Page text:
Robert W. "Bob" Jensen, P.E.

Michael S. Jensen, P.E.

972-692-5713 fax


See also: Drainage Problems, Plumbing Problems, and Foundation Movement

The presence of large caliper trees and other forms of vegetation can have deleterious effects on a foundation.  Trees inherently grow their roots towards reliable sources of moisture such as the soils under your slab.   These root systems can extract hundreds of gallons of water from soils on a daily basis.  Studies indicate trees can influence moisture levels in soils over horizontal distances of up to 1.5 times their height.  These drying effects are maximized during the hot, dry summer months and exacerbated when the homeowner fails to adequately water his yard.  As a result, portions of the foundation can move lower as moistures are reduced.   

Conversely, during the wetter winter months, moisture is returned under the slab and the foundation experiences lifting.  Unfortunately, this lifting doesn’t always return the foundation to original elevations due to loadings imposed by the weight of the structure.  Consequently, after several seasons of moisture gain/loss, elevations across the foundation slab become irregular, resulting in distress to the structure.  This distress can result in permanent structural damage, reducing property value.   

While some people do not believe tree roots actually extend under a foundation slab, the following two pictures document the extent of root growth which can develop.  Note the relatively small size of the subject tree which has extended roots under this slab, visible in the plumbing repair trench approximately 30 ft. away.  Most roots were found growing along the top of soils just under the slab while some roots extend below 3 ft. depths.

Medium-sized tree near foundation

Roots exposed in plumbing trench

Of even more concern is the situation following foundation repair.  As a foundation is underpinned, perimeter elevations can be improved.  However, if trees are allowed to grow nearby and extract moisture from under the slab, volumetric soil shrinkage can occur, lowering the interior slab while piers continue to support the perimeter.  This typically results in reverse sloping of floors, drywall cracking in opposite directions and reverse door fitments.    Also see Soil Moisture Maintenance Tips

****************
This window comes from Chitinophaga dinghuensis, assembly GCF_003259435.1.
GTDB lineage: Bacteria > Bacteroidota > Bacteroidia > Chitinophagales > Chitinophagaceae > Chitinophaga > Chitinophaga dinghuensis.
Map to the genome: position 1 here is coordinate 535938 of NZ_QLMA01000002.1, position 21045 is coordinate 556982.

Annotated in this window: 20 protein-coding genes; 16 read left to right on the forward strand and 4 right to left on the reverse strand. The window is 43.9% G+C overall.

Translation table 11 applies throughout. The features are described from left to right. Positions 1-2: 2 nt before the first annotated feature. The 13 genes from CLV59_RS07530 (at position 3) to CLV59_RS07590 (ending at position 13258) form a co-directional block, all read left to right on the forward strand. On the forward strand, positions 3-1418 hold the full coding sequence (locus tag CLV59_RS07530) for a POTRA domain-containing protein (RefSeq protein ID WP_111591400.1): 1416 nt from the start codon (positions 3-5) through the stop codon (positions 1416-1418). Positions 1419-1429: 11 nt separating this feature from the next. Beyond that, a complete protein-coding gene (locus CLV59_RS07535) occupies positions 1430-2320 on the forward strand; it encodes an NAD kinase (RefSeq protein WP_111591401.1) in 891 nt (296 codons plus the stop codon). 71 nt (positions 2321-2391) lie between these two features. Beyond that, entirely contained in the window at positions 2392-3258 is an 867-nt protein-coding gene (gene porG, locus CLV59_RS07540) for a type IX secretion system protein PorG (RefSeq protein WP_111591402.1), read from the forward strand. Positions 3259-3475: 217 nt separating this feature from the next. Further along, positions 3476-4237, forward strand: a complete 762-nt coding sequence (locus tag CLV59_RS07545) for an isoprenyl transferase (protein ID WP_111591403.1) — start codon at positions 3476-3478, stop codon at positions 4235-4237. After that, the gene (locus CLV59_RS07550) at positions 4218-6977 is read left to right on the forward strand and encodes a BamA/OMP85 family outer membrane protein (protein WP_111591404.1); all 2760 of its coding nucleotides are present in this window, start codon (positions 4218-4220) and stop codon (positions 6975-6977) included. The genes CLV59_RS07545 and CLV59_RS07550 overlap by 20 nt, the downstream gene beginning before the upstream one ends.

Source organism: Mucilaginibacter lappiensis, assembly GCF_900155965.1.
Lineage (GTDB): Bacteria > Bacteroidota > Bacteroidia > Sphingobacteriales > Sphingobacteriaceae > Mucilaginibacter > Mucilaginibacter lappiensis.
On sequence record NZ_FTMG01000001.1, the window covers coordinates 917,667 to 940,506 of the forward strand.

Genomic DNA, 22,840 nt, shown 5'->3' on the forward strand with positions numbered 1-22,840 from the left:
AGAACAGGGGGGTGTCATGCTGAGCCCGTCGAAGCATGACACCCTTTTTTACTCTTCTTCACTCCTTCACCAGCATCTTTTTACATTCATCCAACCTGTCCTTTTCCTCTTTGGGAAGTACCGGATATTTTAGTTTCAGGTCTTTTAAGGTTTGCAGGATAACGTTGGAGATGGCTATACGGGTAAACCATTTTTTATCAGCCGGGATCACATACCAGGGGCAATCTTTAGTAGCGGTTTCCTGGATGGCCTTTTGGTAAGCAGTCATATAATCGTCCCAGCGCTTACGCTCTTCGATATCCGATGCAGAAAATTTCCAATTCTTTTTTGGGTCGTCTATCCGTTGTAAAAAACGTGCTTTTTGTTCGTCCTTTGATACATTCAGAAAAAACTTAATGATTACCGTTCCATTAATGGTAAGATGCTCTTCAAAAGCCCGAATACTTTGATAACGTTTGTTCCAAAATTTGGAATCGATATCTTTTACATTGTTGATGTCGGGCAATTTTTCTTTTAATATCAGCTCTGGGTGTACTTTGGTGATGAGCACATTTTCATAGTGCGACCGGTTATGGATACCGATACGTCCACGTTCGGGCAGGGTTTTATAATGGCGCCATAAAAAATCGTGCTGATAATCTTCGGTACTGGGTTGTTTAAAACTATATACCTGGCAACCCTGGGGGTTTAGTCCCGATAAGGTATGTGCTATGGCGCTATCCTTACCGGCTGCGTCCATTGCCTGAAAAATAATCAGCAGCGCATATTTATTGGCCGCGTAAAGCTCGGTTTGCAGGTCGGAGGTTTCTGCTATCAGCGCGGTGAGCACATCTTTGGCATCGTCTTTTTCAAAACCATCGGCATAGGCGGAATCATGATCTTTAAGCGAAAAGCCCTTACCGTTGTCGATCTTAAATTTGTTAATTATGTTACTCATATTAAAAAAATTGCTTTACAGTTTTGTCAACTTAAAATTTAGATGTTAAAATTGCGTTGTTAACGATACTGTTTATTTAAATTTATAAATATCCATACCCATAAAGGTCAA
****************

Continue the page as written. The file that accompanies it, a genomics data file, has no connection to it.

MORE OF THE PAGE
Soil Desiccation from Tree Roots


Many engineers and contractors see this as a problem to be solved by mudjacking (pressure grouting) the interior slab.  While this approach may initially address symptoms, it doesn’t solve the primary cause of uneven soil moisture content.  Further, this approach often leads to a subsequent need to mudjack again and again, never really solving the problem.  Each time this procedure is performed negatively impairs positioning of the slab.   

The older your home and the more developed your trees, the greater is the potential for problems.  Sadly, many homeowners learn about the devastating effects of tree roots the hard way - after foundation problems developFortunately, these problems can be addressed using either of two methods. 

• Trees can be removed and the stump ground below soil level. This approach should be strongly considered with less valuable, short-lived fast-growing trees such as Cottonwoods, Fruitless Mulberries, Willows, Maples, etc.

• With more valuable trees, a root barrier can be installed between the tree and foundation. Studies have shown that roots typically grow within the top 28 in. below ground, with only minimal roots extending below that level. It is important to design not only the appropriate location but also proper depth of a root barrier.

Through careful historical analysis, Jensen Engineers has developed procedures which properly addresses both cause and solutions to these problems.  Please call for an appointment to find out more on this subject.